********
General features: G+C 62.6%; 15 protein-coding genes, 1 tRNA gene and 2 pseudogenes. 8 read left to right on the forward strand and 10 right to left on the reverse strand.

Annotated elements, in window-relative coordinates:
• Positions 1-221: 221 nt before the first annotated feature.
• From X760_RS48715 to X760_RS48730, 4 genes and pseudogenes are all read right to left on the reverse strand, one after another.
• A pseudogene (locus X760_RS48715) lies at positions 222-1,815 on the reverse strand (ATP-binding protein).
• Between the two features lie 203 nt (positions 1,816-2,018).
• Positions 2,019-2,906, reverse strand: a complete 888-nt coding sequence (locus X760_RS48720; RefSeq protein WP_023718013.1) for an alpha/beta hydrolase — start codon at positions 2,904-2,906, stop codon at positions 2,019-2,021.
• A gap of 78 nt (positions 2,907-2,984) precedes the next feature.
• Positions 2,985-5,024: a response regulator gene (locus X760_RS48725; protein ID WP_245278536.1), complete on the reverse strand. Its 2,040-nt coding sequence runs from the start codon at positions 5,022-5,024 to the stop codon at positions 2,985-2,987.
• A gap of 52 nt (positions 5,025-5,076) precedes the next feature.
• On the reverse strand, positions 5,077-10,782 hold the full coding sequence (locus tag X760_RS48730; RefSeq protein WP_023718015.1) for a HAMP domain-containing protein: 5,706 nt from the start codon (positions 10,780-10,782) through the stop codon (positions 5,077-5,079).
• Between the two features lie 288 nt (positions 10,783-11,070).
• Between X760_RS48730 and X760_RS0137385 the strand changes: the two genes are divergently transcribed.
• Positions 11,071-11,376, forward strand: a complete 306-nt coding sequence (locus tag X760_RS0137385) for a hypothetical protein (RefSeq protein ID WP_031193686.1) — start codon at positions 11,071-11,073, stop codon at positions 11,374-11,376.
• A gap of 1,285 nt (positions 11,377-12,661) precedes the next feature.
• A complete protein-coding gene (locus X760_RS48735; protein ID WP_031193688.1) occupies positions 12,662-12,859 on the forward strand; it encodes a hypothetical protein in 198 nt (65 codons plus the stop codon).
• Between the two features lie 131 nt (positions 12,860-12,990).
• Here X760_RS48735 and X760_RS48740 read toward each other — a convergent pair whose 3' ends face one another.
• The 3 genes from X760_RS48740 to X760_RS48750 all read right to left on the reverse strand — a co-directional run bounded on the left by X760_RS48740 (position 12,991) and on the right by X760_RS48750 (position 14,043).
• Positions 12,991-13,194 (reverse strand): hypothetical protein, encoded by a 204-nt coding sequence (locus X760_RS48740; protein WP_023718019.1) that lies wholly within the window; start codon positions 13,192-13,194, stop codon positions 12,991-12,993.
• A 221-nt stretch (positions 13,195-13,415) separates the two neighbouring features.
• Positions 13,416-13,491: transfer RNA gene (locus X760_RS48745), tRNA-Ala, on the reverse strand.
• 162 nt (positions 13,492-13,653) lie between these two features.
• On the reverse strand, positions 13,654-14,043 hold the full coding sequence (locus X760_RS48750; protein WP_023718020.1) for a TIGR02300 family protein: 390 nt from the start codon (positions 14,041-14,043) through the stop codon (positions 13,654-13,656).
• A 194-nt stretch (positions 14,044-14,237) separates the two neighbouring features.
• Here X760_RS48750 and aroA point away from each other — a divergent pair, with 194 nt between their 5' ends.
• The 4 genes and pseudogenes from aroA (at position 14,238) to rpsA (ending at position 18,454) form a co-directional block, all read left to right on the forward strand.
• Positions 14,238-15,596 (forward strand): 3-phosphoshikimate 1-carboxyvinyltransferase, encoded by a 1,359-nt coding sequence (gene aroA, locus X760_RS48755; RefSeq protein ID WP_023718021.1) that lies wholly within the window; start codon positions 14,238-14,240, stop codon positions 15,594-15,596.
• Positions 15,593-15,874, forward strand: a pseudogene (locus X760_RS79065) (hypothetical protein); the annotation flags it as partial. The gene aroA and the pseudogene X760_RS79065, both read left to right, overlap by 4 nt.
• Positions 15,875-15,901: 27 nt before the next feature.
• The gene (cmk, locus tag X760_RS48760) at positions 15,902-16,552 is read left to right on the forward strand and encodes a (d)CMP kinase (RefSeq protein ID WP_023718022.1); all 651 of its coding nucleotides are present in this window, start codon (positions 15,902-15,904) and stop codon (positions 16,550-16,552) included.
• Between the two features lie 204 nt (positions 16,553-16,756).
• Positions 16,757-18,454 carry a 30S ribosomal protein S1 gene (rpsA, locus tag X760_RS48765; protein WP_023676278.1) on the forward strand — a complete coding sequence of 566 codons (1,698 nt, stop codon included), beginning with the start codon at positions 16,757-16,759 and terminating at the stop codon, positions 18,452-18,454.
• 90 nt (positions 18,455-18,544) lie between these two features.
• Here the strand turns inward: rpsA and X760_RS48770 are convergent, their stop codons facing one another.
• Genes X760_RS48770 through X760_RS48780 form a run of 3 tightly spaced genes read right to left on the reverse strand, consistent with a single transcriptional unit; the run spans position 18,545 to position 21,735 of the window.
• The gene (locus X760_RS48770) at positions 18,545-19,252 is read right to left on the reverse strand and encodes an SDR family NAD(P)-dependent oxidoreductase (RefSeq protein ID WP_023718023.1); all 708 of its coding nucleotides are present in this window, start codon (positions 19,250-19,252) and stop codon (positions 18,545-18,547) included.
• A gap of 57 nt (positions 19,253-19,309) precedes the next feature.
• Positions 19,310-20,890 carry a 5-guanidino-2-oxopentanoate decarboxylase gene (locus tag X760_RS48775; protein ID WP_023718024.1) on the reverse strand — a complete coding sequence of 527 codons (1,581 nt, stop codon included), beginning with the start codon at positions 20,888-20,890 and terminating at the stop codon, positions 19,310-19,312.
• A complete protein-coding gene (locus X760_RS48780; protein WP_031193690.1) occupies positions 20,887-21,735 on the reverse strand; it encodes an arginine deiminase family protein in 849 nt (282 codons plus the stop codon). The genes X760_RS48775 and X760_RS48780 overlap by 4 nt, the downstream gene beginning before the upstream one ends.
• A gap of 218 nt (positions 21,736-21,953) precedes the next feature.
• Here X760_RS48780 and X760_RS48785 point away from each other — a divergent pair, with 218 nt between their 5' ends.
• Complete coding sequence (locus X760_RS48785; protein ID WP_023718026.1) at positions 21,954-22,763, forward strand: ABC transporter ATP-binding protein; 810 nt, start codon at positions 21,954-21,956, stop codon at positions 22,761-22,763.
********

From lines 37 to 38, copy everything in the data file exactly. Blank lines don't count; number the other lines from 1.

• The gene (locus X760_RS48770) at positions 18,545-19,252 is read right to left on the reverse strand and encodes an SDR family NAD(P)-dependent oxidoreductase (RefSeq protein ID WP_023718023.1); all 708 of its coding nucleotides are present in this window, start codon (positions 19,250-19,252) and stop codon (positions 18,545-18,547) included.
• A gap of 57 nt (positions 19,253-19,309) precedes the next feature.